Coyote killings under review

Annual Modoc County hunt’s days could be numbered

The spoils from a previous coyote hunt in Modoc County.

The spoils from a previous coyote hunt in Modoc County.

PHOTO courtesy of project coyote

A coyote-killing contest was held in Modoc County last weekend (Feb. 8 and 9). It was the eighth year in a row for the Big Valley Coyote Drive, sponsored by Adin Supply Co., and the number of coyotes killed—at least 40—was similar to that of prior years.

As Chris Clarke wrote in his ReWild column for KCET, a public television station based out of Southern California, the event has proceeded with very little fanfare or publicity. It has gone underground, organized by a few local fliers and a presence on the Internet in hunters’ forums.

For the second year in a row, the dead coyotes were dumped on private land, far from public view. The town seems to have circled the wagons regarding the affair, as the slogan on this year’s Coyote Drive 2014 T-shirt—given to every participant—had new sponsors and proudly proclaimed: “Our Outdoors. Our Freedoms.”

The contest was a matter of statewide controversy one year ago, when several environmental organizations, including Project Coyote and the Center for Biological Diversity, gathered 20,000 signatures in a petition and lobbied the California Fish and Game Commission to stop the 2013 coyote hunt. Their efforts were unsuccessful.

This year’s event didn’t go without incident: It was reported that Steve Gagnon, owner of the Adin Supply Co. store and primary sponsor of the hunt, pushed a 73-year-old man, Roger Hopping of Adin, to the ground for attempting to photograph hunters gathered outside the store. The incident reportedly took place after a verbal confrontation. Hopping, who sustained a fractured lumbar vertebra in the altercation and is expected to fully recover, said that Gagnon was cited for assault and battery and released on his own recognizance at the scene.

The case has been referred to the Modoc County District Attorney, who will decide whether to press formal charges against Gagnon. Opponents of the annual hunts will be especially curious to see what comes of the alleged assault, since Modoc County Sheriff Mike Poindexter appears on the Coyote Drive 2014 T-shirt as a sponsor.

The hunt in the Adin area has become high profile in recent years, but it’s among a number of similar coyote-killing contests that have become increasingly popular in California. Besides the Modoc County hunt, there are informal coyote-killing events arranged on the Internet via hunters’ forums. One such contest—organized on a Facebook page—is held monthly near Taft, in Kern County. This weekend, the first annual Coyote Derby will be held in the Fresno County community of Prather. Participants there will pay $25 for two-person teams, with the top three teams receiving unspecified cash prizes.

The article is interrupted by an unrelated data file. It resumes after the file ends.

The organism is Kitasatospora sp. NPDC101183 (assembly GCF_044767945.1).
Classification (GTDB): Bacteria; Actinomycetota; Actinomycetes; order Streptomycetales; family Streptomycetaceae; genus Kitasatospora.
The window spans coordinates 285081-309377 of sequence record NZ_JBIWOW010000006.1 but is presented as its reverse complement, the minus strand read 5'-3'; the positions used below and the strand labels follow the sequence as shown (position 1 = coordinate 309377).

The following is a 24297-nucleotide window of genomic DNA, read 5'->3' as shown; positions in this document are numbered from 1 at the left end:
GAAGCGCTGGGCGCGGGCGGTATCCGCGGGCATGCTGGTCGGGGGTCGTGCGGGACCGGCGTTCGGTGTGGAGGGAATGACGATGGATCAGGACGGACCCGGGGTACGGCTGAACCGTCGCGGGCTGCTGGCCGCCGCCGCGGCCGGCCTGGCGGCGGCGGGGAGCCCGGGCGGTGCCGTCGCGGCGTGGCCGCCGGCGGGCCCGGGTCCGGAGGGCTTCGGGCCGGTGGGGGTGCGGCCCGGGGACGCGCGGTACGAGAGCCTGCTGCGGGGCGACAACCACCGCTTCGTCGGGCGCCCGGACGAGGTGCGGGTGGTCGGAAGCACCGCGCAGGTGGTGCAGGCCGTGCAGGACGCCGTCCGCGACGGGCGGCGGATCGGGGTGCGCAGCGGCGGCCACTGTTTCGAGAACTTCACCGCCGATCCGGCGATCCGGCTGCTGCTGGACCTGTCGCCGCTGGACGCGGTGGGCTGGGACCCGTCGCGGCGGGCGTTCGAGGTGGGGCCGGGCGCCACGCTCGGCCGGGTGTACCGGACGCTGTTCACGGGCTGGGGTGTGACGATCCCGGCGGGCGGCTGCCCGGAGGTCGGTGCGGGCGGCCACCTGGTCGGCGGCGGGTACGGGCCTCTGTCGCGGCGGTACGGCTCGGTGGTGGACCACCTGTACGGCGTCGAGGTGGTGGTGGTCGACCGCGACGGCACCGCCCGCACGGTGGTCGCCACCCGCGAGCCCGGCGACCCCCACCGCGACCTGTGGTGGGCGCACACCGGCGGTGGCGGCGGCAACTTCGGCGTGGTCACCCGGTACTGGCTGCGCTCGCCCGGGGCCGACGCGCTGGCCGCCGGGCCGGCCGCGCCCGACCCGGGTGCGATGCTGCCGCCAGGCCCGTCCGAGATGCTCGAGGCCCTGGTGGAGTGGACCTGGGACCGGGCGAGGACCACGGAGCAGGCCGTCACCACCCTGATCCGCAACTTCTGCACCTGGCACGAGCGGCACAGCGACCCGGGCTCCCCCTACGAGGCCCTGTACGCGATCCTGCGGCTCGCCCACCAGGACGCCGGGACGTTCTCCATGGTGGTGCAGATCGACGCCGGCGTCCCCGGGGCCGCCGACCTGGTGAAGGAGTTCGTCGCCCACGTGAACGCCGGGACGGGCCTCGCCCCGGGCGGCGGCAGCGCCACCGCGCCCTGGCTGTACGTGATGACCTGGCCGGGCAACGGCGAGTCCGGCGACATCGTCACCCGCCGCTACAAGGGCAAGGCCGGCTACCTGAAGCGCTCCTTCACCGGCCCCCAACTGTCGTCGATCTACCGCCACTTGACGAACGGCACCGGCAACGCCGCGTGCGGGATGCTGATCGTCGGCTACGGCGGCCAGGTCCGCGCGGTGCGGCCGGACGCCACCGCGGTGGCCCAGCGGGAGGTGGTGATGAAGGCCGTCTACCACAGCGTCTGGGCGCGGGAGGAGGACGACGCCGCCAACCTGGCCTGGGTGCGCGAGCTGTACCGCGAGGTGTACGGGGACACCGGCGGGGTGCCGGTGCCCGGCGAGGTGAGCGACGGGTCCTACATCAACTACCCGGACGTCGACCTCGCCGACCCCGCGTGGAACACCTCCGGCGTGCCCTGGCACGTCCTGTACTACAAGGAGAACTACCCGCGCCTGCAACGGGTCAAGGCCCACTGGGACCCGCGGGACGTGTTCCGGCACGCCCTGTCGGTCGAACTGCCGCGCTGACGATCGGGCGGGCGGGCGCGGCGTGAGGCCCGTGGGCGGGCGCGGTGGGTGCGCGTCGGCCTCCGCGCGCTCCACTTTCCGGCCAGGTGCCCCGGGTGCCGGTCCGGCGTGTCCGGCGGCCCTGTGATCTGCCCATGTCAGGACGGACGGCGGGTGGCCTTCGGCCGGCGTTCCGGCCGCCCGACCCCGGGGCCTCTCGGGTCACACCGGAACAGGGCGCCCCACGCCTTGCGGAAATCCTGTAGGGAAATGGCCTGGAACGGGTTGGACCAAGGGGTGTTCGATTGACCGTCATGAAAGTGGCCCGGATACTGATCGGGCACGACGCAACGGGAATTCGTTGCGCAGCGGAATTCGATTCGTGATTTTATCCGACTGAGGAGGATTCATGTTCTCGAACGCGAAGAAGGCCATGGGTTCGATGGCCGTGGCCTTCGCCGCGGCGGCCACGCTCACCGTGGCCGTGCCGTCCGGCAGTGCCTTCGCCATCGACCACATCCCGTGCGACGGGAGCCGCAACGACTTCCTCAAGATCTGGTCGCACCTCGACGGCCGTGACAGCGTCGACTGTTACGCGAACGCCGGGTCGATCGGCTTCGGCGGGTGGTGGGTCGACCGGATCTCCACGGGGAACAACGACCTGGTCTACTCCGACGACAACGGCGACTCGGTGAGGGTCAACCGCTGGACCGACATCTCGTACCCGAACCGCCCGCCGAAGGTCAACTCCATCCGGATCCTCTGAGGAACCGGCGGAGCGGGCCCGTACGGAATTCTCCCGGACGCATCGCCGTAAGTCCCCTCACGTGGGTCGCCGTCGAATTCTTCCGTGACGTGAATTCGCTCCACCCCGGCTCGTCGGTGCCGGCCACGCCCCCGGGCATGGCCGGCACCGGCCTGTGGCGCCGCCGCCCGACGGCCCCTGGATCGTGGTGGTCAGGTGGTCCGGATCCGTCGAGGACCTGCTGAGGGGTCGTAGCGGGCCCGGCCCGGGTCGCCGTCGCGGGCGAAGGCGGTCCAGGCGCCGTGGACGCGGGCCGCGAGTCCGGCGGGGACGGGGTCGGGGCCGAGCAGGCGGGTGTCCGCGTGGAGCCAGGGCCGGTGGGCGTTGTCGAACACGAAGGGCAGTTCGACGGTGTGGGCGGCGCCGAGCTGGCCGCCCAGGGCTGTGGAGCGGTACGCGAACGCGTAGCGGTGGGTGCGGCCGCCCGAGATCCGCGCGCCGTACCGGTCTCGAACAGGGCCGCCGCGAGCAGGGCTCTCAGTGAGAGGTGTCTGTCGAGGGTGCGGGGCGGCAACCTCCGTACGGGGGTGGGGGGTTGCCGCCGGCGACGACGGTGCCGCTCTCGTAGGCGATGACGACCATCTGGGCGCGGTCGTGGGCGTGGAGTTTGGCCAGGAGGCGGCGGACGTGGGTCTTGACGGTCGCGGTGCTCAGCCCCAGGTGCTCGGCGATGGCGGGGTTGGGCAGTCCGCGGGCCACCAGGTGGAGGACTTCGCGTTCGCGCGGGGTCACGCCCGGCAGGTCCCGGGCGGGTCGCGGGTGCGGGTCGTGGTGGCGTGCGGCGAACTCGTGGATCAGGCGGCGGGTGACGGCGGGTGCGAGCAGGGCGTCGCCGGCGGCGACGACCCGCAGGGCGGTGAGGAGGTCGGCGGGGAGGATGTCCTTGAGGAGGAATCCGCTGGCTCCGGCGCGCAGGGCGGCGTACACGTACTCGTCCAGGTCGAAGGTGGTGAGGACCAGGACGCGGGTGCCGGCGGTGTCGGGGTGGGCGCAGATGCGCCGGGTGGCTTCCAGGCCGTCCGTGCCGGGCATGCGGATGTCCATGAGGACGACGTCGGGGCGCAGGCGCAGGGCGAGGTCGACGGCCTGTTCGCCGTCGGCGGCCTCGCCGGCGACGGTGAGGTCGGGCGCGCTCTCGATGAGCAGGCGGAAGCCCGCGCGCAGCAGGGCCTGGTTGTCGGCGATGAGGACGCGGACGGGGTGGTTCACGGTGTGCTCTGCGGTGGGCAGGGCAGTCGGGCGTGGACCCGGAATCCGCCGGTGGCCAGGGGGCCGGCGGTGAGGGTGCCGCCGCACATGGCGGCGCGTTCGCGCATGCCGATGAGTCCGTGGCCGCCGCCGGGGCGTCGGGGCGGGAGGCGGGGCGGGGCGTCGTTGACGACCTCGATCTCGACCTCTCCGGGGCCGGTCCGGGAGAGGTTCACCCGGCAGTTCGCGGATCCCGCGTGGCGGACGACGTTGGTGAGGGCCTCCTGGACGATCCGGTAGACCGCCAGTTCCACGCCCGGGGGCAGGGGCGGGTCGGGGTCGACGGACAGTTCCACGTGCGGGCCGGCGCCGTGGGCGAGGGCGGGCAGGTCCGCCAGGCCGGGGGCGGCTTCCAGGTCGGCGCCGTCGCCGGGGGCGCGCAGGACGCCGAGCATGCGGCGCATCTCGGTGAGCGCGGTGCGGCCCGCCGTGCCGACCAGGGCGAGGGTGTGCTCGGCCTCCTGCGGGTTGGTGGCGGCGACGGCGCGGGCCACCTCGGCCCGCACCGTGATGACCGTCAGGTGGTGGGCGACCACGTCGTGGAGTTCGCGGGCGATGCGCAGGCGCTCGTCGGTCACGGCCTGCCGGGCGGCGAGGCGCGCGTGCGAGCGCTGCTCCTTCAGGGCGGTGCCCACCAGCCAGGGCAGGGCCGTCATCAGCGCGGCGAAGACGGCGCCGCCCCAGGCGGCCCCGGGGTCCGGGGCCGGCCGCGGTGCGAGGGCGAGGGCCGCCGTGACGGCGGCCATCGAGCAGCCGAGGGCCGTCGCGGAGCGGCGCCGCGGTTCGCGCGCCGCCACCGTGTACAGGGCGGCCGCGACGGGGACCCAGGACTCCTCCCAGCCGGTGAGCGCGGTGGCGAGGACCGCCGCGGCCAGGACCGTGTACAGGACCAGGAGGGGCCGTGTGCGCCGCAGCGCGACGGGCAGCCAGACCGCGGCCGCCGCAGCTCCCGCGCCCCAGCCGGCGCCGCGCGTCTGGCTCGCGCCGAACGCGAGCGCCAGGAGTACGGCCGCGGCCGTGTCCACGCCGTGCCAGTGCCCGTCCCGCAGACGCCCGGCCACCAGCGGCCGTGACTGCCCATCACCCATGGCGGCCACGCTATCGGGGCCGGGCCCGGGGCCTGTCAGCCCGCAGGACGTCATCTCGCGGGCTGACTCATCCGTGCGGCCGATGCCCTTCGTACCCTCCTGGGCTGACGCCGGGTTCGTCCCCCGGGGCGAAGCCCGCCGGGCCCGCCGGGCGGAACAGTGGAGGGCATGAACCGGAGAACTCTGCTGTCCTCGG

The contests have not escaped the attention of the California Fish and Game Commission. On Feb. 5, the commission voted 4-0 to look into a statewide ban on wildlife-killing competitions.

“I’ve been concerned about these killing contests for some time,” said commission President Michael Sutton, quoted in Clarke’s Feb. 5 ReWild column. “They seem inconsistent both with ethical standards of hunting and our current understanding of the important role predators play in ecosystems.”

Indeed, as Capt. Rick Banko, a Department of Fish and Wildlife officer, noted in a CN&R story on the Modoc County hunt one year ago, hunting coyotes is actually counterproductive when it comes to culling the population.

“In my opinion, coyotes are really not a problem up there,” Banko said, referring to Lassen and Modoc counties. “We get a few complaints about coyotes, but it is a sparsely populated region. Besides, the more coyotes are killed, the more they breed, so this event is not controlling the coyote population.”

As a result of the Fish and Game Commission’s vote, a formal rule-making process will commence, and the issue will be placed on the commission’s April 16 meeting agenda in Ventura for a full public vetting before the commission votes on whether to permanently ban wildlife-killing contests statewide.

After receiving public input, which is sure to include challenges by groups representing agriculture and hunting, a vote to actually ban wildlife-killing contests would more than likely be held by the Fish and Game Commission later this summer.

Camilla Fox of Project Coyote gave her take on the matter in a recent phone interview. She said she sees banning coyote-killing contests as a good first step to reviewing the entire role predators play in California’s wild lands—especially coyotes. Fox points to yet another state apparatus, the Wildlife Resources Committee, which is looking at overall predator regulations.

“We want to push the committee to take on bag and possession limits of nongame and fur-bearing predator species that currently have an open-ended, unlimited season,” she said.